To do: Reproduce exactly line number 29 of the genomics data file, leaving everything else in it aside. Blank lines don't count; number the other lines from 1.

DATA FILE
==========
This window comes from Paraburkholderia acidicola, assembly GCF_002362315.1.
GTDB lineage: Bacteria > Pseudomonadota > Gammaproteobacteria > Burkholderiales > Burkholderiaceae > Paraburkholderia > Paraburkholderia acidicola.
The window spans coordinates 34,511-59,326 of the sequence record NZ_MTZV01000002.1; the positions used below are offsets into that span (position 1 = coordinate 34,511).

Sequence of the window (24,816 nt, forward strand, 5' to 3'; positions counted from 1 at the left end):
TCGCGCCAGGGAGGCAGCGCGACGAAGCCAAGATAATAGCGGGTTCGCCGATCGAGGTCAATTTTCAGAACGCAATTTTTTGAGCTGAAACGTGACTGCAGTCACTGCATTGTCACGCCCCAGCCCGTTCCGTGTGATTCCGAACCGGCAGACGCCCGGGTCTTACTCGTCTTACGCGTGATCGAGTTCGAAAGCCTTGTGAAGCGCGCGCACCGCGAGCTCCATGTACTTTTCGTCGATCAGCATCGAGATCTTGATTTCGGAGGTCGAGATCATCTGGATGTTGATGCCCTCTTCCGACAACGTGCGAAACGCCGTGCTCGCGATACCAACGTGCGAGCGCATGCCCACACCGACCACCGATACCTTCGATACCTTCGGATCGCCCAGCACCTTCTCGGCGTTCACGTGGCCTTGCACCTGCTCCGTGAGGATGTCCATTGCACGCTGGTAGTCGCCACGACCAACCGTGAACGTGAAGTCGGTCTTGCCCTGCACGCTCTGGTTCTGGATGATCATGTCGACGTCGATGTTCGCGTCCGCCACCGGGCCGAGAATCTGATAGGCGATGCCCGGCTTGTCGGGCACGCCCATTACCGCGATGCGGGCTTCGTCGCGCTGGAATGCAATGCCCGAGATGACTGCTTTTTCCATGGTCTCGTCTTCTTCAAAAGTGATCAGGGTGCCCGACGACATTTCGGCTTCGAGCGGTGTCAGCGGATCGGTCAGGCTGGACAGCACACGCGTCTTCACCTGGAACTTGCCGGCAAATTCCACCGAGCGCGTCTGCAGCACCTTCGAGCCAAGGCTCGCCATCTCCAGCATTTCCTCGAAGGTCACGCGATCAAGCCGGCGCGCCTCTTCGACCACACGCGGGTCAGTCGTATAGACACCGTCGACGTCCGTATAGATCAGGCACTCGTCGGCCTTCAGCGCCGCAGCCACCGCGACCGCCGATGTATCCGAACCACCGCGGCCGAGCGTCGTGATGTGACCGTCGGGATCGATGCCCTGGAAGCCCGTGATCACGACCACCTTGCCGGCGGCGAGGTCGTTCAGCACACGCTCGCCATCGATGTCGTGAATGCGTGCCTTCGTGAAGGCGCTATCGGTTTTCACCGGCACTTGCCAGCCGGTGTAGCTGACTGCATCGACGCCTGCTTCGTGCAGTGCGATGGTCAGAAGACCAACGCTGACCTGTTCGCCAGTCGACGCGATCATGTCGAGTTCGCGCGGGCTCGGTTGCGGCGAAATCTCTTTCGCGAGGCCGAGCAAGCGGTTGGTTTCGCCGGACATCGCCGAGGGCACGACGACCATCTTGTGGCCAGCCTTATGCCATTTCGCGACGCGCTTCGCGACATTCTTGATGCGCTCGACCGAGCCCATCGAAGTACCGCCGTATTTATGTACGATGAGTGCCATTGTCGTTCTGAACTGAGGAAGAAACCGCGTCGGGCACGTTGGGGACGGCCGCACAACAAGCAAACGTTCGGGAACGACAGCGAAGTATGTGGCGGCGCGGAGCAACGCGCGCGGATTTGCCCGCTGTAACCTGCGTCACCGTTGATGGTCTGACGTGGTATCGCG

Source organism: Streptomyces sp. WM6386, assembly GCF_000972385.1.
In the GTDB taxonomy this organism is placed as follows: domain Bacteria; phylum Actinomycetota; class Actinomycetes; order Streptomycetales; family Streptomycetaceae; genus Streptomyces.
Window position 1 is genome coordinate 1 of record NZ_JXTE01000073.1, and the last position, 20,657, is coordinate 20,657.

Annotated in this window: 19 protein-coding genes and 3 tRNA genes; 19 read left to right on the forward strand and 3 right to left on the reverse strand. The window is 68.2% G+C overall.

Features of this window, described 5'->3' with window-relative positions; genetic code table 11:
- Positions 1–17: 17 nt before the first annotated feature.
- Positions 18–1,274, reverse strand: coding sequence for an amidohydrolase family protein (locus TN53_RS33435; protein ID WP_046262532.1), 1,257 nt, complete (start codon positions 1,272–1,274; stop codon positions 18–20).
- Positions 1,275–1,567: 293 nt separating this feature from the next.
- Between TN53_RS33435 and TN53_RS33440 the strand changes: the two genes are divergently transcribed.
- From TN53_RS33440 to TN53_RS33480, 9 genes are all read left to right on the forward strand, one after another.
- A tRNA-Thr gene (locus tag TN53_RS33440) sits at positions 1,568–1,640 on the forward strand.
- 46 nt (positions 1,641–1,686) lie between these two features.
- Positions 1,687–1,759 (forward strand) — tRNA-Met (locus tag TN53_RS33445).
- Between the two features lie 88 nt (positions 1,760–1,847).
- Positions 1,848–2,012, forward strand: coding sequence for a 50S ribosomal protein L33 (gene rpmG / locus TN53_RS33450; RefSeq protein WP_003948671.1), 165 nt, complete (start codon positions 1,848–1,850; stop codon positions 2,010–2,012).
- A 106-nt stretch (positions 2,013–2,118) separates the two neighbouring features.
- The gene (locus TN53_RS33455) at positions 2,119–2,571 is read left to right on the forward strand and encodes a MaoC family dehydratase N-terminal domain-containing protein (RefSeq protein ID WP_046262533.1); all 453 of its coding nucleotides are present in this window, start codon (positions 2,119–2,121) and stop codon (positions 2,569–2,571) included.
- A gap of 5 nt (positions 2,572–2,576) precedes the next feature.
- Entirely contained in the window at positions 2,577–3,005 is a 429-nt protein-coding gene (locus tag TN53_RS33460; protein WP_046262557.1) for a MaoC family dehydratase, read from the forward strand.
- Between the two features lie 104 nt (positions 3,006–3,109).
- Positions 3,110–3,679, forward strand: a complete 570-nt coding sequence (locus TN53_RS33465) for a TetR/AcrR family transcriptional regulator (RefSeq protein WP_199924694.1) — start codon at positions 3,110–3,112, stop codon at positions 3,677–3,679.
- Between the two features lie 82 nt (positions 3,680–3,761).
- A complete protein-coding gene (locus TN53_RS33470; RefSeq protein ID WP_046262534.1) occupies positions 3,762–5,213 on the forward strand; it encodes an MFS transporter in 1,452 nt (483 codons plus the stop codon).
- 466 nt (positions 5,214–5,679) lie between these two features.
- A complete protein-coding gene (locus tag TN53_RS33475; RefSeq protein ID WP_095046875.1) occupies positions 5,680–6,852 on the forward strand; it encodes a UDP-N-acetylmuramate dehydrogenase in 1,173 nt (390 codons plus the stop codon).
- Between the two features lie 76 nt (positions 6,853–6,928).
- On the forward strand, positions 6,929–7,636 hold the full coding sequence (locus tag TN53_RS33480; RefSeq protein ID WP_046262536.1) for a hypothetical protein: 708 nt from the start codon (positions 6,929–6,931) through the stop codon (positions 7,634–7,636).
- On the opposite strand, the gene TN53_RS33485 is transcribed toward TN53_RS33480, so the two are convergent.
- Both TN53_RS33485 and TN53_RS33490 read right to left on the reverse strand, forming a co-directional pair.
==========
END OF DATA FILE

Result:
- 466 nt (positions 5,214–5,679) lie between these two features.